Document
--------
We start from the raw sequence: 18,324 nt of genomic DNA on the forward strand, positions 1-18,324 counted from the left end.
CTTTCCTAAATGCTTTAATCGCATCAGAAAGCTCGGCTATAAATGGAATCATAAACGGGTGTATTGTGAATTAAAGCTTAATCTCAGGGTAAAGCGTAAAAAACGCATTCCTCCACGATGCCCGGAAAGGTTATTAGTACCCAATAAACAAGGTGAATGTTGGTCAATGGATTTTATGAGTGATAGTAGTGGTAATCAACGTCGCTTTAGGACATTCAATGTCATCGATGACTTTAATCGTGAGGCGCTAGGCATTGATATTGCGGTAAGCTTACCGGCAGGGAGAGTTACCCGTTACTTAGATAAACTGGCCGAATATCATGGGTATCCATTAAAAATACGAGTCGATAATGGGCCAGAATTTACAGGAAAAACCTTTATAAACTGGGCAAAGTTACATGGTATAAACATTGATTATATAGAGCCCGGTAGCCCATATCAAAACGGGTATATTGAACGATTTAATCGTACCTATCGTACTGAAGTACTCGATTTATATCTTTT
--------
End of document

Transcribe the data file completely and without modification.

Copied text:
We start from the raw sequence: 18,324 nt of genomic DNA on the forward strand, positions 1-18,324 counted from the left end.
CTTTCCTAAATGCTTTAATCGCATCAGAAAGCTCGGCTATAAATGGAATCATAAACGGGTGTATTGTGAATTAAAGCTTAATCTCAGGGTAAAGCGTAAAAAACGCATTCCTCCACGATGCCCGGAAAGGTTATTAGTACCCAATAAACAAGGTGAATGTTGGTCAATGGATTTTATGAGTGATAGTAGTGGTAATCAACGTCGCTTTAGGACATTCAATGTCATCGATGACTTTAATCGTGAGGCGCTAGGCATTGATATTGCGGTAAGCTTACCGGCAGGGAGAGTTACCCGTTACTTAGATAAACTGGCCGAATATCATGGGTATCCATTAAAAATACGAGTCGATAATGGGCCAGAATTTACAGGAAAAACCTTTATAAACTGGGCAAAGTTACATGGTATAAACATTGATTATATAGAGCCCGGTAGCCCATATCAAAACGGGTATATTGAACGATTTAATCGTACCTATCGTACTGAAGTACTCGATTTATATCTTTT